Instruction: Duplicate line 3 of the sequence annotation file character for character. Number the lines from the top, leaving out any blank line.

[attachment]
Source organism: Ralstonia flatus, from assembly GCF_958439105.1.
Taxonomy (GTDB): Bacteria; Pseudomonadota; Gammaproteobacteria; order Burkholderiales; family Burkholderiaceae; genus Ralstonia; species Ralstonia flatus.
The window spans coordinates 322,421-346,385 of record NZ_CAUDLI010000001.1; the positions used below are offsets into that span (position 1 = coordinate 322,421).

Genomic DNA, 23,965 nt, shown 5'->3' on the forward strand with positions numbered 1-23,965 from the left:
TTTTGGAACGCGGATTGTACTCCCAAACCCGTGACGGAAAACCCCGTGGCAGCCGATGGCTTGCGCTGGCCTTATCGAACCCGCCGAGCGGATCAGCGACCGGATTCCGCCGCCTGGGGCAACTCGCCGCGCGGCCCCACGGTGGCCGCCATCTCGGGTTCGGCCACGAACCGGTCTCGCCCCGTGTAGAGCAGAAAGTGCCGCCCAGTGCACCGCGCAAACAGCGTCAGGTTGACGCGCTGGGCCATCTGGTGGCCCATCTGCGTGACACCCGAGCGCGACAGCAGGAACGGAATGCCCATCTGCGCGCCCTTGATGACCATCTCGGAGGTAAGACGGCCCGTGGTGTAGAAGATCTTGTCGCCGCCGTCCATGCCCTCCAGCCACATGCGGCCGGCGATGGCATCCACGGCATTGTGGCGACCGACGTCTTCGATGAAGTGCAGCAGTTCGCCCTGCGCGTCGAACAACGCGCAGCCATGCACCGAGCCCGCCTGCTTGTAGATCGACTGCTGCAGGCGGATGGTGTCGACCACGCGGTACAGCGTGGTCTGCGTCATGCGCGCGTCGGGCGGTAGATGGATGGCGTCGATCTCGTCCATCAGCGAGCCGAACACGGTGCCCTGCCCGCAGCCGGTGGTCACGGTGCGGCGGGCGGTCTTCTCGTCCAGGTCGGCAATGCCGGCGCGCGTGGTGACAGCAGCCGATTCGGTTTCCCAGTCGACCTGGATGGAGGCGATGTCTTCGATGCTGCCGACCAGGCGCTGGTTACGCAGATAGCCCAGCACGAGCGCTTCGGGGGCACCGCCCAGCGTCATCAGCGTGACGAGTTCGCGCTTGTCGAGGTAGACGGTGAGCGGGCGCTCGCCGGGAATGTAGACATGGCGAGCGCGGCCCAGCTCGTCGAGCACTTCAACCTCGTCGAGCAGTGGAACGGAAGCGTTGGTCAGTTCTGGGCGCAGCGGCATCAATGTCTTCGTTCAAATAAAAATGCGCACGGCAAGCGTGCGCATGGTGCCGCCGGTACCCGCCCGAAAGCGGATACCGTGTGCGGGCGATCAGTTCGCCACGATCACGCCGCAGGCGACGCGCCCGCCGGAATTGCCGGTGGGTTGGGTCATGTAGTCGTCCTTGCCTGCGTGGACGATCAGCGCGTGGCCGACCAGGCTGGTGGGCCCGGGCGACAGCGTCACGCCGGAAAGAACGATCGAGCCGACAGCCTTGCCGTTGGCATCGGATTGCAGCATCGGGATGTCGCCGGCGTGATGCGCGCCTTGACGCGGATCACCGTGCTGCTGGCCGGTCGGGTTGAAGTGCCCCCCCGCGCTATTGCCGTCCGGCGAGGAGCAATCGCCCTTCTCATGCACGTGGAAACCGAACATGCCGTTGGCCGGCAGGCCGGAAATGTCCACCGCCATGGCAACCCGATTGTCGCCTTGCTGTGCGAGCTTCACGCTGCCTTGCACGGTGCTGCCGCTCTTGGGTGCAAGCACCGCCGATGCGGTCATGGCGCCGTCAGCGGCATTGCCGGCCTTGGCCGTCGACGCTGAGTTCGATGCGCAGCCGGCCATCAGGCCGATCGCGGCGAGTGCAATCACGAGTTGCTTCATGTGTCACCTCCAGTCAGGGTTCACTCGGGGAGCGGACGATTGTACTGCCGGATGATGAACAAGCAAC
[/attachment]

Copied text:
The window spans coordinates 322,421-346,385 of record NZ_CAUDLI010000001.1; the positions used below are offsets into that span (position 1 = coordinate 322,421).